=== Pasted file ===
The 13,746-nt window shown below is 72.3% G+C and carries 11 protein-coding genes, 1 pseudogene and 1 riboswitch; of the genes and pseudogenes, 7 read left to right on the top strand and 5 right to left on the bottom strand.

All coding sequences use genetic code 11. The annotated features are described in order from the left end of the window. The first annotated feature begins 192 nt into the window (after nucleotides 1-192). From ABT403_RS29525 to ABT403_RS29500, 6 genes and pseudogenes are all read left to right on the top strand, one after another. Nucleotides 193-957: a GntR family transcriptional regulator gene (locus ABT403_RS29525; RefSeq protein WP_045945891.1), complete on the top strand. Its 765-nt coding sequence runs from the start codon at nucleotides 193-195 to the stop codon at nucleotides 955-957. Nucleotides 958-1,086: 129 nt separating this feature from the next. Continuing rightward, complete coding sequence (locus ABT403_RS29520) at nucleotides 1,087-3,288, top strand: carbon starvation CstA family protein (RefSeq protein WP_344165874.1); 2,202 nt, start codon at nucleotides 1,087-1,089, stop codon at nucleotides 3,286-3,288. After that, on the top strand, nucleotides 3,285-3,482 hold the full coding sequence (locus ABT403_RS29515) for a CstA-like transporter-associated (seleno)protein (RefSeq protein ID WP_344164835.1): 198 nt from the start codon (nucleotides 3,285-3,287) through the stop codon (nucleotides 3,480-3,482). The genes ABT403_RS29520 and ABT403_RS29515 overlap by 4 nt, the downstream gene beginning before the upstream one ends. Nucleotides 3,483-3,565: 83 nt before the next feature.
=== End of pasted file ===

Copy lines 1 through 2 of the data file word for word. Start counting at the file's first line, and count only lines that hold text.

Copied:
The 13,746-nt window shown below is 72.3% G+C and carries 11 protein-coding genes, 1 pseudogene and 1 riboswitch; of the genes and pseudogenes, 7 read left to right on the top strand and 5 right to left on the bottom strand.

All coding sequences use genetic code 11. The annotated features are described in order from the left end of the window. The first annotated feature begins 192 nt into the window (after nucleotides 1-192). From ABT403_RS29525 to ABT403_RS29500, 6 genes and pseudogenes are all read left to right on the top strand, one after another. Nucleotides 193-957: a GntR family transcriptional regulator gene (locus ABT403_RS29525; RefSeq protein WP_045945891.1), complete on the top strand. Its 765-nt coding sequence runs from the start codon at nucleotides 193-195 to the stop codon at nucleotides 955-957. Nucleotides 958-1,086: 129 nt separating this feature from the next. Continuing rightward, complete coding sequence (locus ABT403_RS29520) at nucleotides 1,087-3,288, top strand: carbon starvation CstA family protein (RefSeq protein WP_344165874.1); 2,202 nt, start codon at nucleotides 1,087-1,089, stop codon at nucleotides 3,286-3,288. After that, on the top strand, nucleotides 3,285-3,482 hold the full coding sequence (locus ABT403_RS29515) for a CstA-like transporter-associated (seleno)protein (RefSeq protein ID WP_344164835.1): 198 nt from the start codon (nucleotides 3,285-3,287) through the stop codon (nucleotides 3,480-3,482). The genes ABT403_RS29520 and ABT403_RS29515 overlap by 4 nt, the downstream gene beginning before the upstream one ends. Nucleotides 3,483-3,565: 83 nt before the next feature.